New study provides first clinical evidence on the serious toll human trafficking has on mental health

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A new study by researchers from the Institute of Psychiatry, Psychology & Neuroscience (IoPPN) at King’s College London provides the first clinical evidence on the toll human trafficking has on mental health, including high levels of post-traumatic stress disorder (PTSD) and depression, amongst a patient population in South London.

Human trafficking is the recruitment and movement of people, by means such as deception and coercion, for the purposes of exploitation. The UK Home Office has estimated that in 2013 there were between 10,000 and 13,000 trafficked people in the UK, including people trafficked for forced sex work, domestic servitude, and labour exploitation in a multitude of industries, including agriculture, construction, and food packaging and processing. This study, published today in The Lancet Psychiatry, is the first to examine clinical and sociodemographic characteristics of trafficked people who have severe mental illness.

The researchers first identified 133 trafficked people, including 37 children, who were in contact with secondary mental health services at the South London and Maudsley NHS Foundation Trust (SLaM), and compared them to a randomly selected sample of non-trafficked patients. They used an innovative text-mining tool, the Clinical Record Interactive Search (CRIS) application, to extract data on socio-demographic and clinical characteristics, as well as history of abuse.

The King’s research team found that 51 per cent of trafficked patients had been trafficked for sexual exploitation. Among adults and children the most commonly recorded diagnoses were PTSD (39 per cent in adults and 27 per cent in children) and depression (34 per cent and 27 per cent respectively). In addition 15 per cent of the patients had been diagnosed with schizophrenia.

These medical records documented high rates of prior childhood abuse among trafficked adults (43 per cent) and children (76 per cent). Among trafficked adults, medical records also documented high levels of adulthood abuse before, during, and after trafficking (60 per cent), including domestic violence and sexual assault after trafficking.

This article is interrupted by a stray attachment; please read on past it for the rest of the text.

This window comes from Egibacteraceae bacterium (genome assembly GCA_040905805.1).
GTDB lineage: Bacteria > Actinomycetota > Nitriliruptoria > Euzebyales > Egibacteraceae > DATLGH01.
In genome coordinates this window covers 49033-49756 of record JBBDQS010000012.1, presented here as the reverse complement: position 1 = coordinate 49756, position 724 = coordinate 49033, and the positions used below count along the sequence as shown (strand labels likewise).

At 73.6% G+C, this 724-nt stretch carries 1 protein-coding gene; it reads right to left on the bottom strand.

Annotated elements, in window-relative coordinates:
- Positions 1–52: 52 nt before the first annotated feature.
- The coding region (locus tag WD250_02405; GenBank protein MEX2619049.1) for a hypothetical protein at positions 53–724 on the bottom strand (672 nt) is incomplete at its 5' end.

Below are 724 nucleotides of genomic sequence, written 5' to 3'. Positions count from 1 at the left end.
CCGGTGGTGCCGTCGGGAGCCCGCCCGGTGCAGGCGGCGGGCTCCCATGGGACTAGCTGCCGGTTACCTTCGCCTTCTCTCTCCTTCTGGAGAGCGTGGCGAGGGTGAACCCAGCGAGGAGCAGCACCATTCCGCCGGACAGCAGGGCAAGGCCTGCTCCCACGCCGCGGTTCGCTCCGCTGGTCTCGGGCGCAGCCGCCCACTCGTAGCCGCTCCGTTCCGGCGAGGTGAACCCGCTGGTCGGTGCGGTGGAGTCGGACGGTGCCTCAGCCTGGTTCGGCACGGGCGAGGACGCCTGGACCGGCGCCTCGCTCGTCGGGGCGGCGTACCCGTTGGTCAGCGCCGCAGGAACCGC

Dr Siân Oram, Lecturer in Women’s Mental Health at the Institute of Psychiatry, Psychology & Neuroscience, King’s College London, said: ‘Research on the mental health needs of trafficked people is extremely limited and only based on evidence from those in contact with shelter services. Our study shows that mental health services are caring for trafficked people with a range of diagnoses, including PTSD, depression and schizophrenia.

‘The complex needs of this vulnerable group – many of whom will be far from home, cut off from their families and disadvantaged in their access to education, social activities and physical healthcare – must be taken into consideration when assessing patient risk and planning therapeutic interventions.’

Dr Oram added: ‘Although interventions such as Cognitive Behavioural Therapy (CBT) exist for PTSD and depression, further research is required to assess their effectiveness in promoting the recovery of trafficked people.

‘It is also very important that mental health professionals are aware of indicators of possible trafficking and how to respond appropriately to suspicions or disclosures of this extremely serious form of abuse.’

Published on October 19, 2015 at 6:09 am Source: King’s College London

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CSUSM Plans town hall on Human Trafficking

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Task force to combat human trafficking launches in LA County

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The Los Angeles County Sheriff’s Department on Thursday announced the launch of a new joint task force to fight human trafficking.

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Los Angeles County Sheriff Jim McDonnell speaks at a news conference at the Sheriff’s Headquarters in Monterey Park in this file photo. On Thursday, November 19, 2015, McDonnell announced the launch of a joint task force on human trafficking that brings together local law enforcement, state and federal prosecutors and community organizations.FRANK STOLTZE/KPCC

The Los Angeles Regional Human Trafficking Task Force brings together local law enforcement, state and federal prosecutors and community organizations.